For instance, suppose I had a jar containing 365 marbles each numbered 1 to 365, and I had a marble, say, number 120 and wanted to match it. I take out one marble at a time and compare it with 120, and I do not replace the marble. Clearly, after 183 pairings I have a 50% chance of a match: the matching marble is just as likely to be in the first 183 marbles as in the next. (Actually, 0.5014:0.4986, to 4 decimal places).
If I replace each marble after seeking a match, then the situation is different because each marble will no longer always be different from the other tries due to selecting some marbles again by chance. To get 50%, I have to try more marbles than 183, and, as we calculated, I need to select 253.
In the My Birthday Paradox, we needed to compare a single value with each of 253 other values, making 253 possible matches or pairs. In the Birthday Paradox, we need the same number of pairs but we do not care which birthdays match. That is, in the My Birthday Paradox, we seek a match between a specific birthday, X, say 23 of June, with other birthdays, A, B, C, etc. Any matches between these other birthdays works against us. If A and B match, which they will with a probability of 1/365, the probability that they also match X, is 1/3652. So, it is more likely that if they match each other they do not also match X.
In contrast, in the Birthday Problem, these matches between different members are all counted. This is why the group size is so much smaller.
The number of possible matches (or the sample space for this problem) in a group of n people is nC2 , the number of ways to select 2 from n, and we require this value to be 253. Hence:
We require from 2.01:
Because n must be positive in this example, we have n=23. That is, the smallest group size with a 50% chance of having at least one matched birthday is 23 people. In this section our only approximations are arithmetic roundings.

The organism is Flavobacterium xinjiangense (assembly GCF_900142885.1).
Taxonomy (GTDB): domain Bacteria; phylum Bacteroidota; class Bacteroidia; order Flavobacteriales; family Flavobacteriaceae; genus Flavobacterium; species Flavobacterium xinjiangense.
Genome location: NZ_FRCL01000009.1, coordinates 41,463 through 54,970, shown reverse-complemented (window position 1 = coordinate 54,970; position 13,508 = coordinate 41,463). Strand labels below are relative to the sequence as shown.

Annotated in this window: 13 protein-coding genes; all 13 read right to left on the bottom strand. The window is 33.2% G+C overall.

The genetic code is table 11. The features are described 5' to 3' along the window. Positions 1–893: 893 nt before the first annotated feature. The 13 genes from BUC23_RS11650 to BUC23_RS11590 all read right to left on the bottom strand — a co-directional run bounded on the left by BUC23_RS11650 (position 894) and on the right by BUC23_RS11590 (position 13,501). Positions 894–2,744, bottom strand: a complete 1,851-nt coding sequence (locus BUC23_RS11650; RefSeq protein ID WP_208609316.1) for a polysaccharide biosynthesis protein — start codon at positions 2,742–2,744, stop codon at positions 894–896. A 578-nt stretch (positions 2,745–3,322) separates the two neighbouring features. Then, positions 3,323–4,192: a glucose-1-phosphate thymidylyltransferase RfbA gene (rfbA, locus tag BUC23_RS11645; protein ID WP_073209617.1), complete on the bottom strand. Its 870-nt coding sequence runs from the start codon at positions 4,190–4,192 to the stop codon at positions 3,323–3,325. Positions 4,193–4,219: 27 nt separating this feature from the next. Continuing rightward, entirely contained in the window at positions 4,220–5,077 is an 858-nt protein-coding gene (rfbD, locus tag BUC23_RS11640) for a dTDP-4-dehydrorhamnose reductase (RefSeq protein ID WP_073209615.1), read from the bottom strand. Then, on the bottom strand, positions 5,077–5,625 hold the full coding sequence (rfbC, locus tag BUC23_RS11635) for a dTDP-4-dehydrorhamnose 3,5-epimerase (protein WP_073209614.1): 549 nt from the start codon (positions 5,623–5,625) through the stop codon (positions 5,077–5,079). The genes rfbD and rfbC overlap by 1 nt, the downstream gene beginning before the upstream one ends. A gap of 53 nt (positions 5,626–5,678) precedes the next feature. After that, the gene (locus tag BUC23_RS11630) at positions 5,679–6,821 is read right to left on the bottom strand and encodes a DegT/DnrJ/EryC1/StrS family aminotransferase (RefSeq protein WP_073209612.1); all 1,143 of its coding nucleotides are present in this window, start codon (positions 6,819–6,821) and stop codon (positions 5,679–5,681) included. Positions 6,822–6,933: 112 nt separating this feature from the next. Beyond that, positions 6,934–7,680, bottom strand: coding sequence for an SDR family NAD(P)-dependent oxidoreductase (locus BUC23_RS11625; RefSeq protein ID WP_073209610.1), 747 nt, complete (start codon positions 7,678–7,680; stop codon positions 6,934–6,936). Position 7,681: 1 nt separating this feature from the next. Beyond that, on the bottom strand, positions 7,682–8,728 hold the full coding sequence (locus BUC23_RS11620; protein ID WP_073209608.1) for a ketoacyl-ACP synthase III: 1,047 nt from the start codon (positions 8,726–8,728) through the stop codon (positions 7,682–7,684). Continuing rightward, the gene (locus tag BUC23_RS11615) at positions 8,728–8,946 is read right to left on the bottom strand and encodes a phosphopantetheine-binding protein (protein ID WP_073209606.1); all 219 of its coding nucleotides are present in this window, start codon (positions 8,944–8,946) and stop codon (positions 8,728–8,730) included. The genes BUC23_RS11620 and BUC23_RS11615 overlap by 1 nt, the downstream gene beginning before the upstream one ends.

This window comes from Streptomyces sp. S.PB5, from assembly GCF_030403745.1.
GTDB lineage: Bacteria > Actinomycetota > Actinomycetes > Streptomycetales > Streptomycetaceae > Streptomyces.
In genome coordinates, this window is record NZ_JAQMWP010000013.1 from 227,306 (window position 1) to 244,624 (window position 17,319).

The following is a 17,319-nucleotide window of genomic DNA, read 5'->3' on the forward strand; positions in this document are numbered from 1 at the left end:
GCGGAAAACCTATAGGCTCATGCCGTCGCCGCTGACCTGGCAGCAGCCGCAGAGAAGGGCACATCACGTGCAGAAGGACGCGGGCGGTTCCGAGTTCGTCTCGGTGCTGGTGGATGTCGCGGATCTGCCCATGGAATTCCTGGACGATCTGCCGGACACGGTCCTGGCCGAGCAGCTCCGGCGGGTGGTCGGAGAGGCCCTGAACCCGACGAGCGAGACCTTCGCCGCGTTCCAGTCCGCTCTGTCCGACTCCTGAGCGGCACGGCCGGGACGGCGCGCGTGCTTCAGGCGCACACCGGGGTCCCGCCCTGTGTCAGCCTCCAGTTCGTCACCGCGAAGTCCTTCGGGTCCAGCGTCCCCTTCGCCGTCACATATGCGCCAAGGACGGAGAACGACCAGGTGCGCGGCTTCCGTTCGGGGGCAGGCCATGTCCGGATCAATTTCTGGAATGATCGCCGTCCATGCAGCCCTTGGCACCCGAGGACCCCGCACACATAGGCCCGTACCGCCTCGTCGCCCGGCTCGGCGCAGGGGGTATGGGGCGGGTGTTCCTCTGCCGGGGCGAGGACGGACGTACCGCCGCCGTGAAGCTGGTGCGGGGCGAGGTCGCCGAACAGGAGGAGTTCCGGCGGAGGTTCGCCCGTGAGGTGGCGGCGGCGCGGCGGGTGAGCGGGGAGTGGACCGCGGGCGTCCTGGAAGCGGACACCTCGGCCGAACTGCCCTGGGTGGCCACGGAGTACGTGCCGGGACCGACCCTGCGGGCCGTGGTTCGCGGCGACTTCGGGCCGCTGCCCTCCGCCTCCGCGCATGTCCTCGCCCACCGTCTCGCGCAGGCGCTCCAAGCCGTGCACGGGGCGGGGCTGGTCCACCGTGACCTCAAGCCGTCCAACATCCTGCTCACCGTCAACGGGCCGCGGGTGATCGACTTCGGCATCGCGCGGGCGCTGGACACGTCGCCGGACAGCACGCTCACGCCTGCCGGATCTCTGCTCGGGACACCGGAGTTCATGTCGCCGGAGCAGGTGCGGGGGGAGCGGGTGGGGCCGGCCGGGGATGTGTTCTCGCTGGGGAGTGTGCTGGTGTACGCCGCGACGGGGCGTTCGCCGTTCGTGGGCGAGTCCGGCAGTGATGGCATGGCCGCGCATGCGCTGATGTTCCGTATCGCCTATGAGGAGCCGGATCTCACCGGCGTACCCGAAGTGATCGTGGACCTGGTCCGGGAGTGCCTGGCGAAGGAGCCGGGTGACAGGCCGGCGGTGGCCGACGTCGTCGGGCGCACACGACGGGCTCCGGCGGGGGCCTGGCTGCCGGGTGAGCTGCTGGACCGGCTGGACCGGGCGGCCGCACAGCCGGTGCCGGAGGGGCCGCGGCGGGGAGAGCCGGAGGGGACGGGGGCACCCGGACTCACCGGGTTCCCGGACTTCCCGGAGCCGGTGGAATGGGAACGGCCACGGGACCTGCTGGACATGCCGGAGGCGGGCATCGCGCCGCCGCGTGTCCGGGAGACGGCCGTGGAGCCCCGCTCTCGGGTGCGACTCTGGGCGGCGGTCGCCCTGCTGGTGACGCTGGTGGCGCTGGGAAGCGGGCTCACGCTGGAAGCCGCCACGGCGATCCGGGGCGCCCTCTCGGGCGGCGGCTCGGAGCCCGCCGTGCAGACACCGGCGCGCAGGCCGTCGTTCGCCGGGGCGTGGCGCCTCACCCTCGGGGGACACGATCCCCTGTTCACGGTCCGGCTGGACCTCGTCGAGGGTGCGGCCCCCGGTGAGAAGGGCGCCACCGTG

We mentioned above that if all the birthdays being compared were different, we would need 365/2 comparisons for a better than 50% chance of a match. To achieve this, we seek a number n, which after subtracting the probable pairs, and adding the possible triples, we obtain 365/2. So, we require:
182.5=n−nC2/365 + nC3/3652−nC4/3653 [3.01]
We are seeking a number, n, which is the minimum number of comparisons that will give us a 50% or better chance of finding at least one match. Because n contains matching pairs, making some of the n randomly selected birthdays the same, we need to subtract these pairs. Of course, sometimes, these pairs will also match our required birthday, but these will then become triples. Triples are less likely than pairs (the probability of a pair is 1/365, and the probability of a triple is 1/ 3652 ) but we need to add these back. Finally, we need to subtract the groups of 4 that also match, because they are more likely to match each other than our required birthday value.
Of course, depending on how big n is, we may have to continue using the inclusion-exclusion principle until the values are small enough to ignore. With this example, we will consider only as far as groups of 3 (because larger groups challenge calculator accuracy). We will achieve an approximate answer only, but seek to demonstrate how the final answer is based on pairs, triples, etc.
nC3/3652 =n(n-1)(n-2)/(3!·3652) [3.03]
We can assemble these in our equation [3.01]
182.5≈n−n(n-1)/(2!·365)+n(n-1)(n-2)/(3!·3652) [3.04] (This is only approximately correct because we have omitted the higher terms)
By simplifying and equating to 0, we obtain the following equation:
We could solve this equation by hand. Fortunately, however, even cheap calculators can solve this equation, and we obtain:
n=251.80 (2 decimals), the other values are complex.
This value is less than our earlier calculation, giving 252 instead of 253 (the correct answer), because we have approximated.
In this section we illustrate how the value for the minimum number for the My Birthday Problem is higher than a rough guess of 365/2.
By assuming the correct answer (253, calculated earler), we can use this knowledge to add and subtract, as appropriate the various possible combinations. These combinations alternately increase the probability and decrease it.
|182.5||182.5||This is the expected answer, if there were no duplicates|
|+253C2/365||87.3370||269.8370||We add the pairs, because most of these reduce the probability of a match.|
|−253C3/3652||−20.0197||249.8173||We subtract the triples, which help us.|
|+253C4/3653||3.42803||253.2453||Add on the groups of 4|
|− 253C5/3654||−0.4677||252.7776||Subtract the 5's|
Add the 6's.
|−253C7/3656||−0.0051||252.8255||We might go on, but stop here, because the value is small (we are looking for the nearest integer value.)|